Given the sometimes-exhausting nature of persevering through the COVID-19 global pandemic, it occasionally may seem as if the novel coronavirus has been around forever.
However, March 11 in fact will mark two years since the World Health Organization (WHO) declared COVID-19, the disease caused by the severe acute respiratory syndrome coronavirus 2 (SARS-CoV-2), a pandemic. The Trump administration had pronounced a public health emergency a month earlier (Feb. 3, 2020).
At press time (late January), there had been at least 850,000 deaths in the United States caused by COVID-19 since the pandemic’s onset. More than 66 million cases in all 50 states, U.S. territories and Washington, D.C. had been reported. Globally, there have been more than 331 million cases and more than 5.54 million deaths confirmed. More than 9.71 billion vaccine doses have been administered worldwide.
Meanwhile, the omicron variant – first detected in the U.S. on Dec. 1, 2021 – has rapidly become the dominant strain of the coronavirus. Just one month after that first detection, it accounted for 95 percent of the nation’s COVID cases. The U.S. in early January recorded more than one million positive cases in a single day, as hospitalizations skyrocketed. Public health experts said that although omicron is extremely contagious, vaccines have helped prevent more-severe reactions among many who’ve been immunized.
Like the rest of the nation, the SIU has felt omicron’s effects. At various times from late December to mid-January, the union periodically and temporarily closed several hiring halls for precautionary reasons (including Baltimore, Jersey City, Wilmington and Jacksonville, plus headquarters). In early January, headquarters temporarily reduced its in-person staffing while increasing off-site work.
The union-affiliated school in Piney Point, Maryland, announced that, effective February 1, 2022, any upgraders or apprentices must be fully vaccinated against COVID-19, including booster shots if they are eligible to receive one.
Just before the New Year, the union and Intrepid Personnel and Provisioning announced a memorandum of understanding (effective Jan. 1) regarding COVID protocols for mariners sailing aboard vessels operating in the Jones Act trade (excluding MSC-chartered vessels). The memorandum, available on the SIU website and at the halls, modifies the vaccine requirement and stipulates corresponding shipboard safety measures.
While the U.S. health care system became overwhelmed due to omicron, the Supreme Court on Jan. 13 temporarily blocked the Biden administration’s vaccine-or-test mandate for large employers. The court did permit a vaccine mandate to remain for medical facilities that take Medicare or Medicaid payments.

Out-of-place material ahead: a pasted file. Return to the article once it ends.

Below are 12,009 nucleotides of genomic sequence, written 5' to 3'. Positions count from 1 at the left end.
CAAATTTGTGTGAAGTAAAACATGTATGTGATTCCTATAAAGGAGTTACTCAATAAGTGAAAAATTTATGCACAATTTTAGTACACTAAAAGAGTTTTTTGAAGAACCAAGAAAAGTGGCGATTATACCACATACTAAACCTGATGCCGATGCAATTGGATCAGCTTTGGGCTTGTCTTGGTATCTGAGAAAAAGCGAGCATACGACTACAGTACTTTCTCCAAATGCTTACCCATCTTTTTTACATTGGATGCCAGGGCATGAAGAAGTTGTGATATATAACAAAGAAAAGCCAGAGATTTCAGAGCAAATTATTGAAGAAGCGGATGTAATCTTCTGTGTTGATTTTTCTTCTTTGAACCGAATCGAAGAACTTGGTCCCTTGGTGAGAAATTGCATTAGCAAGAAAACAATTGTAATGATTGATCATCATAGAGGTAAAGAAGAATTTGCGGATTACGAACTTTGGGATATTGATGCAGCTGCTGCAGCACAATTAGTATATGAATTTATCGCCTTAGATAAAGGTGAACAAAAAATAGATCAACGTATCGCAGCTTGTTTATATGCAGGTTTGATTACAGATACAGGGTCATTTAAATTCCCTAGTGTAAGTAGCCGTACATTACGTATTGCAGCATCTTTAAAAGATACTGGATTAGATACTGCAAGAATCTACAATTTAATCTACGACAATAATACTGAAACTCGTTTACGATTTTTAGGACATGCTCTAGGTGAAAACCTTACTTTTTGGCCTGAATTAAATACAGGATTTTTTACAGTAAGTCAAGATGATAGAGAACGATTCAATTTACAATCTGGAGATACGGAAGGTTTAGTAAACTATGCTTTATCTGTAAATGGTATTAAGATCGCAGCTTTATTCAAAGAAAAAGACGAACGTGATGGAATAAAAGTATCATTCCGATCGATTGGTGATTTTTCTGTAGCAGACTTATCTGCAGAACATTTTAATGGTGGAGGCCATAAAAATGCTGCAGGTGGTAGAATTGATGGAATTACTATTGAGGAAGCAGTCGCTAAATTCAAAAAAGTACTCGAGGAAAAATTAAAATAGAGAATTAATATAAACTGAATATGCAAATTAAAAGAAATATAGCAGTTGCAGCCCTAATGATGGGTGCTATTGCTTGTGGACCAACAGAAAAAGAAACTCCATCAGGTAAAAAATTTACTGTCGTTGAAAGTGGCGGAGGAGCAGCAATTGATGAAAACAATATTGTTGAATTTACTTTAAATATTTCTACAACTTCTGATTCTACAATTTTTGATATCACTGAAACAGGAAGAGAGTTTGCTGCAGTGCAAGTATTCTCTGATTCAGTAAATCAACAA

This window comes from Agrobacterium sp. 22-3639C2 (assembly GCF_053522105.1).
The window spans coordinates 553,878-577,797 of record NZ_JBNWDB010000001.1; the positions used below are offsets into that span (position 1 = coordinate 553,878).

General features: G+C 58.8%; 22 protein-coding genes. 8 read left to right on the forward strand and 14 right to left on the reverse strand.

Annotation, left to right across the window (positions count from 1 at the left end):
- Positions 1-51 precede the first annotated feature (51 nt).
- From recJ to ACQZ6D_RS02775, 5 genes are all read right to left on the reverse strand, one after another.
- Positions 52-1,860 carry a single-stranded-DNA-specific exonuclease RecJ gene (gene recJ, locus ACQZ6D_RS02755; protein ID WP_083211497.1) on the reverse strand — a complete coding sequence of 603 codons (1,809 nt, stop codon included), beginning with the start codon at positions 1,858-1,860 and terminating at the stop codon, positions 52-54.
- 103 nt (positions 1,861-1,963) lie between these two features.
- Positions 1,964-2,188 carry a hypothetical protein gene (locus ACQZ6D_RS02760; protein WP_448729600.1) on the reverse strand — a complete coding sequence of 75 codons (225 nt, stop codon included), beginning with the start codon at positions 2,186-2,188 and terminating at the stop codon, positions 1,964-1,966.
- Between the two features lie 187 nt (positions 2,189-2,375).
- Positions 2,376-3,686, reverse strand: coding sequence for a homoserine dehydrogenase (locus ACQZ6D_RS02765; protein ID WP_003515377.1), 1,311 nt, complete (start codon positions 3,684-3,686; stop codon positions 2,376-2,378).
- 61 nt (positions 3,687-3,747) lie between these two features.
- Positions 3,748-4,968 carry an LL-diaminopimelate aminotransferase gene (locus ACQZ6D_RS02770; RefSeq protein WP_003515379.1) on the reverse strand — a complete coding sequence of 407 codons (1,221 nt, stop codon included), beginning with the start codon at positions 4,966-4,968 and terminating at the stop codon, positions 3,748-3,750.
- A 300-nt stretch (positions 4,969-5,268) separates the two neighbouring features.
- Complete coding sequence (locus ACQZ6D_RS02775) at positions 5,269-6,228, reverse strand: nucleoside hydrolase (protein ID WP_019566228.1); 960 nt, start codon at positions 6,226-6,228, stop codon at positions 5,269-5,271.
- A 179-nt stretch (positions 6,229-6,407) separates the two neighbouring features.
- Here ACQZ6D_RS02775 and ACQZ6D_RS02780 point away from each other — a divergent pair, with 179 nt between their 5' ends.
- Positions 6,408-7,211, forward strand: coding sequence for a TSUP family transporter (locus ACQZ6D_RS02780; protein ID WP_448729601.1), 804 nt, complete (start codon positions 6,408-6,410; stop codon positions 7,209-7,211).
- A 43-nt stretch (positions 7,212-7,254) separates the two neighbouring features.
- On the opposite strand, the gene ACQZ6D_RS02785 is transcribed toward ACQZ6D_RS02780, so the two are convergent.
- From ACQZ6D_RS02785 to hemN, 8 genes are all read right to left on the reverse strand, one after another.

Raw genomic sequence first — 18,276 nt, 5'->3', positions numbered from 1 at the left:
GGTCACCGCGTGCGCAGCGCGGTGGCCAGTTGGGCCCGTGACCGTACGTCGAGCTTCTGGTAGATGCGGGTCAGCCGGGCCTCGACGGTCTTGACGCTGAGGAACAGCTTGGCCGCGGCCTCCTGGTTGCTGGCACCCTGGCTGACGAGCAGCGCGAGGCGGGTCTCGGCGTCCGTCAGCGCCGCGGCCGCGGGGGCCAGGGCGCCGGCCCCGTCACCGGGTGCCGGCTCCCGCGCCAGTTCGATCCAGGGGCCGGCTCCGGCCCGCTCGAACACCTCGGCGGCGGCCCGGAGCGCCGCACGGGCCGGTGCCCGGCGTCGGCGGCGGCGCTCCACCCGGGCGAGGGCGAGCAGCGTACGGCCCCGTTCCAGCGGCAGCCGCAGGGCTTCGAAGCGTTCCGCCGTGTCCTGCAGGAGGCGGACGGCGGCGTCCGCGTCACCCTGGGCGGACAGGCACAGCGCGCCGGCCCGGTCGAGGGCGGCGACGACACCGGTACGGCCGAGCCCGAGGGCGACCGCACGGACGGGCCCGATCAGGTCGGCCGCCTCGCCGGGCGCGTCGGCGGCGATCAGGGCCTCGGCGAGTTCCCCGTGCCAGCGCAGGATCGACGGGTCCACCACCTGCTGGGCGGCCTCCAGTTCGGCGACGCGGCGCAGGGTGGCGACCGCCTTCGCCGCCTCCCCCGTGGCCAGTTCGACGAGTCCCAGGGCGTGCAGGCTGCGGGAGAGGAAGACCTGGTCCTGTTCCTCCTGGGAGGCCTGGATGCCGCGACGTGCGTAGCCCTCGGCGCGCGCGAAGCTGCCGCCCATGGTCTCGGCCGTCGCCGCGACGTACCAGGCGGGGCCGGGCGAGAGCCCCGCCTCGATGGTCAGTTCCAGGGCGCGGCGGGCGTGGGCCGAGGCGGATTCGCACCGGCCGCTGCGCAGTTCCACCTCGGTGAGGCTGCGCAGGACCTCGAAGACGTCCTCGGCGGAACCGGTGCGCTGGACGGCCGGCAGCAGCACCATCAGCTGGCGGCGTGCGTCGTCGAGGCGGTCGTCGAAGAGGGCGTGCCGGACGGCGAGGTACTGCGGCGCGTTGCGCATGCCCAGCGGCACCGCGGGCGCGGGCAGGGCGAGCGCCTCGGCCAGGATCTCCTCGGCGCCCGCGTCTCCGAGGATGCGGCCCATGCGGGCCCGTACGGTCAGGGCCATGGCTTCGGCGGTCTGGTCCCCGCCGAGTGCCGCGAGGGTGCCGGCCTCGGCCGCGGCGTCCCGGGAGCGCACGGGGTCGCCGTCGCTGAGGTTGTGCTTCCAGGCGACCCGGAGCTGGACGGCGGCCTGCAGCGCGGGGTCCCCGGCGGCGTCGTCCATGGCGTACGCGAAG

Justices Stephen Breyer, Sonia Sotomayor and Elena Kagan dissented in the former ruling. They said the majority usurped the power of Congress, the president and the Occupational Health and Safety Administration.
“In the face of a still-raging pandemic, this Court tells the agency charged with protecting worker safety that it may not do so in all the workplaces needed,” they said in their dissent. “As disease and death continue to mount, this Court tells the agency that it cannot respond in the most effective way possible. Without legal basis, the Court usurps a decision that rightfully belongs to others. It undercuts the capacity of the responsible federal officials, acting well within the scope of their authority, to protect American workers from grave danger.”
AFL-CIO President Liz Shuler said the federation is “disappointed” by the court’s decision. “While infections and hospitalizations surge, we again urge the Biden administration to require employers to provide protections beyond vaccines,” she said.
Shuler called for a “COVID-19 standard for health-care workers” along with “an emergency standard to ensure all at-risk workers are provided layers of protections against COVID-19 transmission at work like improved ventilation, distancing, masking and paid leave. We will not beat this pandemic until we stop the spread of the virus at work.”
Also at press time, the Biden administration announced a program to mail up to 500 million at-home COVID-19 test kits to every household that requests them. These kits could be mailed to as many as 160 million addresses. Union members who work for the U.S. Postal Service (USPS) will be critical to the success of the program. Test kits can be ordered at COVIDTests.gov.
“The APWU is excited and fully supports this plan,” said American Postal Workers Union (APWU) President Mark Dimondstein. “It is in the interests of the health and wellbeing of the general population as this dangerous pandemic continues. It underscores the invaluable role of the public Postal Service in the lives of the people. It shines a light on the importance of maintaining universal service to every address and person.”
“The ongoing pandemic has proven beyond a shadow of doubt the critical importance of the services we provide six and seven days a week to keep people connected and essentials moving,” National Association of Letter Carriers (NALC) President Fredric Rolando said. “This partnership is the perfect example in action. Letter carriers are proud to be the face of this important initiative as we continue serving all communities equitably.”